Hello Teachers

I'm now stuck by the usages of the past perfect. I think I have learned the basic grammar about the past perfect, but still I feel I didn't learn it much enough to explain about all the usage of the past perfect tense in the passges I am reading.
Let me present an example I picked up online. It is an article titled "The Last Holdup by Jesse James".

The Last Holdup by Jesse James

Jesse James's last holdup took place on Sept. 7, 1881, when Jesse, Charlie and Bob Ford, and three other men robbed the westbound Chicago and Alton train at Blue Cut, Mo. Each robber got about $140 for the night's work and participated in a bizarre auction of five watches and some jewelry in the woods after the attack.

At the time this robbery was committed, James's career was already on the wane. During his 15-year rampage, he staged at least 24 holdups and was credited with killing 10 men (although it probably was more). The holdups netted him an estimated $250,000.

Jesse Woodson James was born on Sept. 5, 1847, in Clay County, Mo. He was deceptively gentle in behavior, 5 ft. 11 in. tall, compactly built, with a dark beard and eyes that constantly blinked because he suffered from granulated eyelids. James and his hard-riding gang [1] had terrorized Missouri since the end of the Civil War. Known as "Dingus" to his friends, James liked to justify his outlawry by pretending he was keeping alive the Confederate cause. (Jesse, his brother Frank, and their sidekicks, the dreaded Younger Brothers, had all ridden with Quantrill's Raiders during the war. This bloodthirsty band of thinly disguised profiteers, which was nicknamed the Black Flag Brigade, massacred about 150 residents of Lawrence, Kans., because it was a Union supply center. Yet William Quantrill had once been a schoolteacher.) Certainly it was political tensions in the border states, the distrust of outsiders, and the power of kinship which enabled James and the others to survive for such a long time. They were his "invisible armor" against the forces of law and order.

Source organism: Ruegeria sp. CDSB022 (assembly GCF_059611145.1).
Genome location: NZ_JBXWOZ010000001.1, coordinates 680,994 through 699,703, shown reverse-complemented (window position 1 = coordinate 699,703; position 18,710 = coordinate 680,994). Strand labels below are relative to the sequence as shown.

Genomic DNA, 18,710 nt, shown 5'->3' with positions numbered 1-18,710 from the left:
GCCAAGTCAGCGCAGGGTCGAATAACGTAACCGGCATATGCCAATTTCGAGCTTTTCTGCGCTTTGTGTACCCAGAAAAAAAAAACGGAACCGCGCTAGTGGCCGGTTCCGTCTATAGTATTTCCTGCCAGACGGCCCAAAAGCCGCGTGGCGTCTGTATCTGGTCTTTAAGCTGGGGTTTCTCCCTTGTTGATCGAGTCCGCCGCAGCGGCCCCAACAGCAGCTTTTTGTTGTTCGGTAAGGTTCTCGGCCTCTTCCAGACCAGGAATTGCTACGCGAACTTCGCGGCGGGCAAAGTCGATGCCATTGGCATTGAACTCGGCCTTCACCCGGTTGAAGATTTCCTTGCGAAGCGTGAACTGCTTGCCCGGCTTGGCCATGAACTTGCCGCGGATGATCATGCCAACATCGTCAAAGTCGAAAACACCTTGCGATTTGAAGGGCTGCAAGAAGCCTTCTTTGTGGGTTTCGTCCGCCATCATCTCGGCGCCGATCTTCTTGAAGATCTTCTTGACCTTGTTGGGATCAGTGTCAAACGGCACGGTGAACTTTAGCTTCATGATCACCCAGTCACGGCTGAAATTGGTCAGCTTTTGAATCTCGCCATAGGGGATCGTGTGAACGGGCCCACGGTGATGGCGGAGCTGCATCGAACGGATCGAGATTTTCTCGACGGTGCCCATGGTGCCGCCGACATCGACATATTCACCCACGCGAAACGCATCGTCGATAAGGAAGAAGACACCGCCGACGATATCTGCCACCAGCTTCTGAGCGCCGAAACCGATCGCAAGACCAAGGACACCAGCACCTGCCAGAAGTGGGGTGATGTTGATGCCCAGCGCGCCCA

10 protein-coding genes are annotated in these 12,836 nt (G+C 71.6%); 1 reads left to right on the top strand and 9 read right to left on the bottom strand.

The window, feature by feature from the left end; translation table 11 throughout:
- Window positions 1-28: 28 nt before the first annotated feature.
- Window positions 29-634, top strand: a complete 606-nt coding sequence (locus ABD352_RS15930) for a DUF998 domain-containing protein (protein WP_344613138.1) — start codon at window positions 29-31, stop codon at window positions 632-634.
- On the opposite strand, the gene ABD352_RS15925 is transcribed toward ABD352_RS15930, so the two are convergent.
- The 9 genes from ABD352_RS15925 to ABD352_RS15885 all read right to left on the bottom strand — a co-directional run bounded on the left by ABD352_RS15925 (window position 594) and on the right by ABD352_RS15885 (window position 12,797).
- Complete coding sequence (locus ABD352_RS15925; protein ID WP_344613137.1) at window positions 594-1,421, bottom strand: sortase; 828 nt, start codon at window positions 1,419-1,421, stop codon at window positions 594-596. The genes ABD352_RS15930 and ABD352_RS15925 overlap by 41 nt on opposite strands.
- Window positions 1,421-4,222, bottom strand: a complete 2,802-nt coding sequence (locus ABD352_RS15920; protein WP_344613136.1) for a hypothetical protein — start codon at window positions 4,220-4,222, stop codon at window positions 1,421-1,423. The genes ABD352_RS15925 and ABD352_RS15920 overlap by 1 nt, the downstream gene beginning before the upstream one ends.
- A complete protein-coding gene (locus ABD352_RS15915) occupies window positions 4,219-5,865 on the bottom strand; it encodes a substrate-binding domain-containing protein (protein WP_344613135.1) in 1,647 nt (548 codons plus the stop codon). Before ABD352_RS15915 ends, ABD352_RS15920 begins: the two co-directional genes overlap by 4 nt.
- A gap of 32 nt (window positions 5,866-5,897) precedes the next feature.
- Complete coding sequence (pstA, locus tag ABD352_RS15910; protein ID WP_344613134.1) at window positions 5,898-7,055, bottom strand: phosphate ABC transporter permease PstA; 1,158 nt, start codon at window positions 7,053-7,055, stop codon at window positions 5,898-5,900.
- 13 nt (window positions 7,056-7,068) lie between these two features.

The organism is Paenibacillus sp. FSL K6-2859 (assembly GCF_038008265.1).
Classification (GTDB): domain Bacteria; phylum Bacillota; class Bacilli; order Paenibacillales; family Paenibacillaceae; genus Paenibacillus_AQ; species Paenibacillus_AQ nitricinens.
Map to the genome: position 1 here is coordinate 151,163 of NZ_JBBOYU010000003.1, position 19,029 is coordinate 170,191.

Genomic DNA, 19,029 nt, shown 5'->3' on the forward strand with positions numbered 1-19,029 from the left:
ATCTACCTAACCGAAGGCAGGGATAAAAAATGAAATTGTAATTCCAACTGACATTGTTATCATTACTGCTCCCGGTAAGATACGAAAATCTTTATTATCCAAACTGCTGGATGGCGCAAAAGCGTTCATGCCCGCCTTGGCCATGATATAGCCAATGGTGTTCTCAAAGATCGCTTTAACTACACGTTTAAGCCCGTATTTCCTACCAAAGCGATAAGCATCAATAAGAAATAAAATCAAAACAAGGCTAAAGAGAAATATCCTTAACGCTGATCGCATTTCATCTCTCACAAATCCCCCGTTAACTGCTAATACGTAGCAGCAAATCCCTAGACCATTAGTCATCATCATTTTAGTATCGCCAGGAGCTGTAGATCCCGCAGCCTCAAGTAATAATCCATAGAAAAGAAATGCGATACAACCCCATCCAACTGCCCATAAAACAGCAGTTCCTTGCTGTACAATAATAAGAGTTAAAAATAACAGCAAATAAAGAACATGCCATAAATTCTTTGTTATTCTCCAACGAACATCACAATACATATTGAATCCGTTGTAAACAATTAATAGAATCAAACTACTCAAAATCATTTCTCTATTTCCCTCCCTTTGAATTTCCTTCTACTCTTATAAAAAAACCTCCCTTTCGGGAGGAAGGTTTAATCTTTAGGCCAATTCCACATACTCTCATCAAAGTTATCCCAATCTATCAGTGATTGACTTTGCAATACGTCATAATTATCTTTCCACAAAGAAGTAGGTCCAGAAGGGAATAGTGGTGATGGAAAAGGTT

He was without that armor on Sept. 7, 1876 (by coincidence, the exact month and day of his final holdup), in Northfield, Minn., when his gang raided the First National Bank. Virtually the whole town rode against the gang and cut off its escape. Jesse and Frank made it through the cordon but the Youngers, all badly wounded, were captured. When Cole Younger was brought back to town on a hay wagon with 11 bullets in his body, he struggled to his feet, swept off his hat, and bowed to the ladies in the street. The disaster [2] had begun when the bank cashier was shot for refusing to open the safe. The gunshots [3] had alerted the whole town. Not one of the robbers [4] had noticed that the safe was already unlocked.

As you can see, there are four uses of the past perfect tenses in this article. As for #1, I think <had terrorized> is used in order to express 'continuity' of the activity in the past. But as for #2 to #4, why did the writer use past perfect tense for them? Did he/she use it to shift the time back to the point Jesse and his gang started the raid? Or is there any other reason for the uses of the past perfect?
Hello paco, hello there.
For a starter let me put my rough idea:
In past context, if the sentence implies the meaning〖already〗or〖not yet〗(explicitly or implicitly), the use of past perfect is a 'must.'
.......or at least explainable.
Hi Paco,

I'll try.

#1 The PP sets the timeframe to before this last hold-up. It's the 'since' that expresses the continuity of the activity in that timeframe.

#2 to #4 why did the writer use past perfect tense for them? Did he/she use it to shift the time back to the point Jesse and his gang started the raid? Or is there any other reason for the uses of the past perfect?

The paragraph tells a story, so the writer uses PP to set the timeframe back to an earlier point. The need is too ensure the reader understands the time sequence. So, your opinion is right. However, I think the writer had some other possible choices, that he must have considered and then rejected. Some of these were:

A. Just use simple past for #2, 3 and 4 in the expectation that the reader would understand the timeframe had shifted from what is being said, eg the use of the word 'began' to take the story back to the beginning.

B. Do as in choice 1 above, but first start a new paragraph, to signal a shift in the narrative's focus to the reader. But perhaps the writer didn't want to make such a large and important shift at this point.